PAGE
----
Your plane crashes. You tweet a picture of survivors stumbling away. You’ve just become a reporter. You’ve told us what happened. Anyone can be a reporter today. Technology has dissolved the line between newsgatherers and news subjects. All the world’s been deputized.
But journalism belongs several echelons above reporting. It often requires withholding information in the service of understanding it better. Journalists resist the demands imposed on reporters by the marketplace and the audience. They are detectives. They gather reporting. They build cases. When they publish or broadcast, they force us to consider what’s going on and not merely to notice or accept it. Journalism holds powerful interests accountable because its output interrupts lazy, instinctive, and tribalist thinking. The best thing a journalist can hear is, ‘Wait, what?’
The world is a blur. Journalism is a superconductor.
Marc Ambinder is a contributing editor to The Atlantic, The Week, and GQ, and senior contributor to Defense One.
People say that journalism has radically changed in the last 10 or 20 years; that it has been transformed by the Internet, social media, cellphones, and digital cameras. We have access to more data than ever before—not only existing data but the additional data that we all are constantly producing; there really is data being shared everywhere. But let’s not get confused. There’s a difference between the availability and sharing of data, and journalism.
Abu Ghraib is a perfect example. Technology made the exposure of the Abu Ghraib scandal possible. By 2003-04, small, lightweight, digital cameras had become ubiquitous. It was possible to store hundreds of digital images on CDs and use the Internet to transmit them around the globe. The generals and colonels realized what was happening. They tried to collect the images of abuse and burn them. Burn the CDs; burn the cameras. It was almost comical. They just didn’t understand that things had changed.
But the traditional function of journalism—assessing what is true and what is false—has not changed at all. Just because we live in a sea of information doesn’t mean we no longer need to figure out what the information means. And for that reason, journalism has become more important than ever.
Errol Morris is a filmmaker whose movie, The Fog of War: Eleven Lessons From the Life of Robert S. McNamara, won the Academy Award for Best Documentary in 2004.
Beyond being a beautiful job, journalism is a state of mind. It is a school of modesty that requires a good general knowledge, openness to others, strong analytical skills, and a real ability to question its own certainties and what may appear to the general public or mandarins as evidence. It is not easy to meet all requirements, especially when there is no way to stand back as a historian and no time for the necessary reflection.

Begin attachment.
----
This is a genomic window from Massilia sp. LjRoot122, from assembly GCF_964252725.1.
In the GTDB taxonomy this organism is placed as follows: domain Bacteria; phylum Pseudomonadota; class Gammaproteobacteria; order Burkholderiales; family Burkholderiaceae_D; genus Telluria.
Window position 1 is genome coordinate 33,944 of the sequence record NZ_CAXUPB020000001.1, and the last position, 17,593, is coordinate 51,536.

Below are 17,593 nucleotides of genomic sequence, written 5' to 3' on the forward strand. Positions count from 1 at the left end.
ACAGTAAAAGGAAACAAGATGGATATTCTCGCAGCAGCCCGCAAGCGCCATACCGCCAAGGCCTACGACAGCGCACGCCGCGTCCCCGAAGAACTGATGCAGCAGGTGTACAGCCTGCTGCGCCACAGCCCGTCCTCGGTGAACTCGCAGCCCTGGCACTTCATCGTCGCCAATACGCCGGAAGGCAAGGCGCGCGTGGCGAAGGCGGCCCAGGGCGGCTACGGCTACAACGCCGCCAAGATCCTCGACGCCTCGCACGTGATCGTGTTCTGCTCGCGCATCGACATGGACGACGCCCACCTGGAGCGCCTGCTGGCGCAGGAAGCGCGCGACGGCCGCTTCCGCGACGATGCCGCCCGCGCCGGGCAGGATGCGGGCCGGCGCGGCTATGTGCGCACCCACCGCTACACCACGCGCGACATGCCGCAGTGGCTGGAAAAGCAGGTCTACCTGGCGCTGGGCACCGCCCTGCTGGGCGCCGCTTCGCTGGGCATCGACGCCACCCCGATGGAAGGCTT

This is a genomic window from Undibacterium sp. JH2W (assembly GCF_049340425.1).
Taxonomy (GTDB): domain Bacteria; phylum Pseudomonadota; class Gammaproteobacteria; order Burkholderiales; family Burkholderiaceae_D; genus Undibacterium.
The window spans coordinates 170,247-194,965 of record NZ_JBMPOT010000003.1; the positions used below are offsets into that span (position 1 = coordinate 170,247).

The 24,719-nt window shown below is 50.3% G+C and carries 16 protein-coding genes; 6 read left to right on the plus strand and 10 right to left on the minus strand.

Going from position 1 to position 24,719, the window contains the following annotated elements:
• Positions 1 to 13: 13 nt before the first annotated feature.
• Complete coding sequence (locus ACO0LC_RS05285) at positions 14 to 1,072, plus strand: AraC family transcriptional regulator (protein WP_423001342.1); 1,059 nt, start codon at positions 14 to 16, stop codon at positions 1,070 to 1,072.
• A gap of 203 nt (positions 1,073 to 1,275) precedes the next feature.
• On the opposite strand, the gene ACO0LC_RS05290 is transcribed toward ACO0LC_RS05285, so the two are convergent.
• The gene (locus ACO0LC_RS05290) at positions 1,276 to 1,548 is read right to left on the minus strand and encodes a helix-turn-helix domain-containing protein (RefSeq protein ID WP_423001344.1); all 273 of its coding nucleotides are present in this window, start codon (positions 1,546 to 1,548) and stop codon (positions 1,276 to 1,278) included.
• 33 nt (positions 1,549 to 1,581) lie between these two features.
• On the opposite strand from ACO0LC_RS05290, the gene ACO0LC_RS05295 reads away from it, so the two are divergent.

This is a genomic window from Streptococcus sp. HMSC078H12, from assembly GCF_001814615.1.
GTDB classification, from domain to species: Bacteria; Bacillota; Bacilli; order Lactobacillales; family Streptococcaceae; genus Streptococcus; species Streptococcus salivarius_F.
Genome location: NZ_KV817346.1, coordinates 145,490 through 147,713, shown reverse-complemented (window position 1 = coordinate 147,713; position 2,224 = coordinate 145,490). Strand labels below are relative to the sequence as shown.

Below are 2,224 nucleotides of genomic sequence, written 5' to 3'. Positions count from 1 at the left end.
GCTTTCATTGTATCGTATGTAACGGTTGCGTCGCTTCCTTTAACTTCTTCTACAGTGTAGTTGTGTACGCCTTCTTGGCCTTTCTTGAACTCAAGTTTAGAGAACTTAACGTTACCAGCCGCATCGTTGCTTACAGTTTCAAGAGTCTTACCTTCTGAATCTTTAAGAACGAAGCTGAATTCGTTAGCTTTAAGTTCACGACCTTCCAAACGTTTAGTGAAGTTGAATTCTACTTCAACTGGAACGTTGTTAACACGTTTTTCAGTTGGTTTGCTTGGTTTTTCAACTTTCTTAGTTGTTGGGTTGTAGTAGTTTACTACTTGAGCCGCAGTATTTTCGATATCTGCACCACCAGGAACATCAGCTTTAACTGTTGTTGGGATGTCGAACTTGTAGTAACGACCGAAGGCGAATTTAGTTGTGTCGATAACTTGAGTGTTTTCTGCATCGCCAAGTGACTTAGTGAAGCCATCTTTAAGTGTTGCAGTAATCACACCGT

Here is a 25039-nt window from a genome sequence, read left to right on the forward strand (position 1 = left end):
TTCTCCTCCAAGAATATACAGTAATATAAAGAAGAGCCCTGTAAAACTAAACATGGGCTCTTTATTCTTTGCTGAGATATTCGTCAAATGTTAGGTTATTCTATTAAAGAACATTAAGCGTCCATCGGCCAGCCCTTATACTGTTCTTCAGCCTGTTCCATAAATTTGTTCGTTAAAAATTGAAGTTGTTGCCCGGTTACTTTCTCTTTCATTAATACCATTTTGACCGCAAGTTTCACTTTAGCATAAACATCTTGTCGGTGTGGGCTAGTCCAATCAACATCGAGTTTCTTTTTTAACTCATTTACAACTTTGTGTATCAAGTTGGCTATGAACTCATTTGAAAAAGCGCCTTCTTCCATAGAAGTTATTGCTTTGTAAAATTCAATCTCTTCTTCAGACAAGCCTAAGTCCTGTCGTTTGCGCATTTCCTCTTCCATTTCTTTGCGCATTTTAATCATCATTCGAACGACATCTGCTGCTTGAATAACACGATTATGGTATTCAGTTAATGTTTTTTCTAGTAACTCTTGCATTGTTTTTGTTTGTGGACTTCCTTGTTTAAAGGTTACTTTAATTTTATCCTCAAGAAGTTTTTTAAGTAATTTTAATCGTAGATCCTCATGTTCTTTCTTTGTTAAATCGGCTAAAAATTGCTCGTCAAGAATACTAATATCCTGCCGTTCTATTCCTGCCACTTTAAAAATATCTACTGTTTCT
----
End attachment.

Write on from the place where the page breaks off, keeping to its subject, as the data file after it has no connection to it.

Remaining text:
As a result, journalism cannot accommodate just anyone, although it must avoid, for its own survival, becoming a caste. The immediacy and the speed specific to new media will not change those basic requirements. Rigor and accuracy will equally apply to tweets, as well as to stories published by, let’s say, the Senegalese official daily Le Soleil.
Francis Kpatindé is a French-Beninese freelance journalist based in Paris. From 1997 to 2005, he was the Africa Editor for Jeune Afrique, a newsweekly in Paris, and from 2005 to 2011 he served as the West Africa spokesman for the UN Refugee Agency, UNHCR.
In discerning what journalism is for, it is useful to remember that it is an “ism,” a belief system, and not an “ology” that we can study empirically. It is a philosophy that holds that creating an accurate record of events benefits communities and society as a whole by laying the groundwork for informed public discourse.
As with all evolving belief systems, however, there is no settled doctrine or orthodoxy on what journalism is for, and there is evidence of this muddle across all media platforms today. Still, these five journalistic purposes hold true for me:
• Journalism is for the community, serving its needs and interests above all others.
• Journalism is for those navigating change—sometimes devastating change—who are in need of a rudder.
• Journalism is for those who don’t understand the question or the answer.
• Journalism is for the satisfaction of the curious and the vexation of the complacent.
• Journalism is for telling the truth of ourselves, to ourselves.
Curtiss Clark is editor of the Newtown Bee, in Connecticut.